Opening day dawned with non-threatening clouds drifting across the distant peeks of our destination. The sun hidden behind the mountain slopes cast a pale light, presenting the emerald valleys and shale slopes in dark magnificence. An hour into the climb Winchester, our black and white English setter, disappeared over a distant ridgeline high above us. His vanishing act was shortly followed by the vibration of the control on his Garmin GPS collar, alerting that he was on point.
Excitement born of knowing from experience that Winchester had found whitetail ptarmigan, the lone upland bird that shares the sharply defined granite and shale ahead with Dall sheep, brought renewed energy to the climb. Cascading water in the 700-foot vertical chute next to our route muffled any sound we made in haste to get to Winchester and the birds he held waiting for our arrival. Twenty minutes later, cresting the ridge, his motionless silhouette against the skyline brought a stop to capture in a photograph, the moment. Time no longer mattered, the birds and Winchester were locked together, neither would move without intervention.
The August 10 opening of upland bird hunting in Alaska finds the birds from the spring hatch to typically be around 80% the size of the adults. Thus the opener is not about taking a lot of birds. One or two birds to allow Winchester to ply his trade and then a break for a couple of weeks while the birds finish growing is our standard. The mottled feathers blend well with their surroundings and we had approached to within 20 yards before spotting the lone bird mesmerized by Winchester’s intense stare. Moving closer for the flush the bird held much longer than normal and the gap closed to under ten yards when the whitetail began moving towards Christine, behavior that suggested that this was a hen and there were probably young birds hidden close by. Looking around Christine discovered two very small ptarmigan nestled in the rocks at her feet. These birds were not remotely close to 80% full grown, more like 50% and that seemed evident of a late hatch.
There was no further consideration of taking any of them as we spent the next ten minutes photographing the birds while Winchester shifted his gaze from them to us wondering what the heck we were doing. The hen allowed me to approach within six feet of her. She was not nearly as concerned about me as she was about Christine and she continued to move towards her. Her blinking eyes and her peculiar vocalizations signaled it was time to leave her alone. Much to Winchester’s dismay we herded the hen to her chicks and sent them on their way to grow up.
Chicks at Christine’s feet
With the “find the birds” command, Winchester was happy to oblige and headed up over a ridge to the southeast where a small mountain lake invites the high-country fauna to drink. Within minutes of his flagging tail disappearing the Garmin vibrated again. Six hundred yards isn’t far to go except when it includes 600 feet of vertical elevation and the scramble uphill continued. The first ridge line was false hope as another had to be climbed before the high tail first appeared. Closing the gap a ptarmigan was silhouetted against the background 30 yards in front of Winchester. Approaching for another flush revealed five more ptarmigan, all out in front of the first and all clearly no more than half her size. So as not to further discourage Winchester I flushed the birds, swung the .28 gauge ahead of the last bird and let it fly through before touching off a shot in a deliberate miss.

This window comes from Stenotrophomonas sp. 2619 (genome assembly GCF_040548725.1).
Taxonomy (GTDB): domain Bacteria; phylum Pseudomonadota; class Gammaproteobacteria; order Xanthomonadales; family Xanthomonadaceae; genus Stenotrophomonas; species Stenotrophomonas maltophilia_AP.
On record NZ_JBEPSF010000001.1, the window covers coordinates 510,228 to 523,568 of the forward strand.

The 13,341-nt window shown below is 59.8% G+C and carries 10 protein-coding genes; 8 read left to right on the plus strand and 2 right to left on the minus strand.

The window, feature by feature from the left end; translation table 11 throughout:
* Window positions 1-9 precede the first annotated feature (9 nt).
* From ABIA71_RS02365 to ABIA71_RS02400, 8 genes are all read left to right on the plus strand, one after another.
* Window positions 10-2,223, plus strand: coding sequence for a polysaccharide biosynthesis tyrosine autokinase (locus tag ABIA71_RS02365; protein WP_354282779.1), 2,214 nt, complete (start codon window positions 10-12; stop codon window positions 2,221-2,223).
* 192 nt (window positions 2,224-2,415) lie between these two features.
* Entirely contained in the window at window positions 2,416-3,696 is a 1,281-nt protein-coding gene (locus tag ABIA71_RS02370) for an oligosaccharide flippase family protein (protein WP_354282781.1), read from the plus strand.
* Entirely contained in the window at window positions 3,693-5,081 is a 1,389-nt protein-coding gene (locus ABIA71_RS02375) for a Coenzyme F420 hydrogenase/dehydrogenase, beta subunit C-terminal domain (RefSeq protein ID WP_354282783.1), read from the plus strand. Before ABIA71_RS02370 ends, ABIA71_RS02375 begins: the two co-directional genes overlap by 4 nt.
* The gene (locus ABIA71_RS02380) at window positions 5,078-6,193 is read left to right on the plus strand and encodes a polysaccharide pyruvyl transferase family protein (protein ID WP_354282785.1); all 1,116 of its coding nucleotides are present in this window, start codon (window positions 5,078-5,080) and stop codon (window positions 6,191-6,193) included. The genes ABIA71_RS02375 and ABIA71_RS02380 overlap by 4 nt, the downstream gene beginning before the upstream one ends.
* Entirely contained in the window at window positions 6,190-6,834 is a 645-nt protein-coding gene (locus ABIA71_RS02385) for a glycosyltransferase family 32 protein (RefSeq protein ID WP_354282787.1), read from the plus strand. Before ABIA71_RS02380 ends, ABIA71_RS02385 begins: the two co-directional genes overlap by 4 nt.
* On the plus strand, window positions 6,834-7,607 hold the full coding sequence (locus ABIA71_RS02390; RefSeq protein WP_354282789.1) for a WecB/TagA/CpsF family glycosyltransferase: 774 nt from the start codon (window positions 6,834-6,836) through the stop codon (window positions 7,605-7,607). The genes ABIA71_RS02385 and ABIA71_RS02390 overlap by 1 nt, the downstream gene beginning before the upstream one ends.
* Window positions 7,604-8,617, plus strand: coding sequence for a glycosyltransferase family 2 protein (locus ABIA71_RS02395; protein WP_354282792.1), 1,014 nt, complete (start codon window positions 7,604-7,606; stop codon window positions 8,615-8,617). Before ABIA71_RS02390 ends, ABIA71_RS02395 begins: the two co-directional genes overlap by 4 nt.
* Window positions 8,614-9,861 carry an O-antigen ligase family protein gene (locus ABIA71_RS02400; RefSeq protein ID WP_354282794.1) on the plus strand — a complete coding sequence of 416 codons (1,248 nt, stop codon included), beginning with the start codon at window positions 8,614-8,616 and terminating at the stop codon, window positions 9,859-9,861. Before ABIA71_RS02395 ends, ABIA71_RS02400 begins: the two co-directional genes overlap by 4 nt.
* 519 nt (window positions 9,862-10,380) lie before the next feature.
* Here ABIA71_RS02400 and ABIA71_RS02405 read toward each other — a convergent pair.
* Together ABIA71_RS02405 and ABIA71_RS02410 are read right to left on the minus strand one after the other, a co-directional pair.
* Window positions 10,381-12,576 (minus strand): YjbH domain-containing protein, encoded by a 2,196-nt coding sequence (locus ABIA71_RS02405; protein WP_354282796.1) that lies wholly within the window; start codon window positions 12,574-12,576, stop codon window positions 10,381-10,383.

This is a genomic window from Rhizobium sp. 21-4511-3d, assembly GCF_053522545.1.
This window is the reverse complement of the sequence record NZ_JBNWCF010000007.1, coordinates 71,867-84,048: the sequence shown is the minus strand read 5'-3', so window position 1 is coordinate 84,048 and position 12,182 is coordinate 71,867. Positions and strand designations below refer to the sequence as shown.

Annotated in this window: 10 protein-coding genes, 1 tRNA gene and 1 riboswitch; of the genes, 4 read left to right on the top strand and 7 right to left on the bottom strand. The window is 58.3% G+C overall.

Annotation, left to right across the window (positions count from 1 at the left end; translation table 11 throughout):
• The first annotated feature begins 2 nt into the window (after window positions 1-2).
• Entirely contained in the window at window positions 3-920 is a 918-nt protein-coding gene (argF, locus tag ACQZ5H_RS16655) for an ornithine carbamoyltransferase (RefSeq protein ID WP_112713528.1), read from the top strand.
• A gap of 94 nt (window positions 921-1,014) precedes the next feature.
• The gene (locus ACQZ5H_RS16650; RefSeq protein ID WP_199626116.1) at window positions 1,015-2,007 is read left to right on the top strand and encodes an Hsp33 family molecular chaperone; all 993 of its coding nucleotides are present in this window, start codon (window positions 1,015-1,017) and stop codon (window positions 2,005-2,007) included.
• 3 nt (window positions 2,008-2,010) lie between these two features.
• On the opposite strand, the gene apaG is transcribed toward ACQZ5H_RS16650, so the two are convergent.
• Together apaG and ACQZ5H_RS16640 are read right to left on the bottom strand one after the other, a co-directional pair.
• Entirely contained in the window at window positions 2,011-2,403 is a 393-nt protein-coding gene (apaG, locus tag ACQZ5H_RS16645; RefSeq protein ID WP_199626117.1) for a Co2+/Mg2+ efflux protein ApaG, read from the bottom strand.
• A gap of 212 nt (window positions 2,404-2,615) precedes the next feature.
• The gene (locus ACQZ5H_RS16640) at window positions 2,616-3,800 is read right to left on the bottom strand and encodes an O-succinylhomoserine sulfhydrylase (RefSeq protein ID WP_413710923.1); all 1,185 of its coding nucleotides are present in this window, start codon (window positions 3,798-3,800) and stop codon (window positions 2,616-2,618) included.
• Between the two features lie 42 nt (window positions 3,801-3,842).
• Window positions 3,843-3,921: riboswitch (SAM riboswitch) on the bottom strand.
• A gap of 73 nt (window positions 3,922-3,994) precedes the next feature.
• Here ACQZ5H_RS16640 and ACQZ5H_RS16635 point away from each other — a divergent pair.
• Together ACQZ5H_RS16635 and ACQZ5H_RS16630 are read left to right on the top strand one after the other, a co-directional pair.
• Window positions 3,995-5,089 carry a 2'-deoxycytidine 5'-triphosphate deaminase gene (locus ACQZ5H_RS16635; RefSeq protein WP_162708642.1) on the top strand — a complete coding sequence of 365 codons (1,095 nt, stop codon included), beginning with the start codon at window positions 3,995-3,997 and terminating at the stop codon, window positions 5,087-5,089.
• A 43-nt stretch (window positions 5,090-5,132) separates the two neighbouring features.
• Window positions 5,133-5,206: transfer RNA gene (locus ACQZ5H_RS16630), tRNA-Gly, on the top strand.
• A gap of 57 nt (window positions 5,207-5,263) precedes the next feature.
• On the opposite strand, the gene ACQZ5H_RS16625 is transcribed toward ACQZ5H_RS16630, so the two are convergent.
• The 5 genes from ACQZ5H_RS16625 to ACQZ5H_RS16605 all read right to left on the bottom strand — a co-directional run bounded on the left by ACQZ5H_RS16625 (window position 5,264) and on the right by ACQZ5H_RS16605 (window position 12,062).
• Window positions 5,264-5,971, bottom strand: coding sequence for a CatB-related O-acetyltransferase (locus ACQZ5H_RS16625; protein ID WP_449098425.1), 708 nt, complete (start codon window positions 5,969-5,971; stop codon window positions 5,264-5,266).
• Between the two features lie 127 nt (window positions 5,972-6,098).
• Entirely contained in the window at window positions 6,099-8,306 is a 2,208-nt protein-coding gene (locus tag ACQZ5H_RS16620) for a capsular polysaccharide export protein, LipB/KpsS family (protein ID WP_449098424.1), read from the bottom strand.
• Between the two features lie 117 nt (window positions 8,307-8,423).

Following Winchester to the crest overlooking the valley below, dots with patches of purple flowers and blueberry patches we hoped for another point that perhaps would be a lone adult bird. Winchester’s nose told us there were no more birds in that particular piece of real estate. Now in the shadow of a distant peak we shared our thoughts about the early opening for upland birds.
The August 10 opener was conceived many years ago to coincide with the sheep and caribou season openers with the thought that hunters after these species could take birds for camp meat. Some wonder, including myself at times, if perhaps that time has changed and maybe the season opener should be later in the year. The reality is that bird hunters in Alaska for the most part have no real discernible effect on upland bird populations. The exception being the mid-winter take in heavily utilized snow machine country. Roughly ninety percent of the statewide hunter harvest of ptarmigan occurs from snow machine access. Legal hunting takes many forms and covers a wide array of situations that one hunter may find okay and the next not so much. Hunting is an intensely personal way of life and however a hunter approaches it legally is okay. We act on what hunting means individually and oftentimes restrict ourselves far more than law says we must.
For some, heading down the mountain with no birds in the bag would be considered a failure. For others the simple joy of being in a wild place, engaging in nature in the most honest form is a success. For us the trip down was walking on air, already cherishing the moments of time spent with the hen and her chicks, smelling the mountain wildflowers, listening to the silence only found in these places and looking forward to the next time. An opener for the books.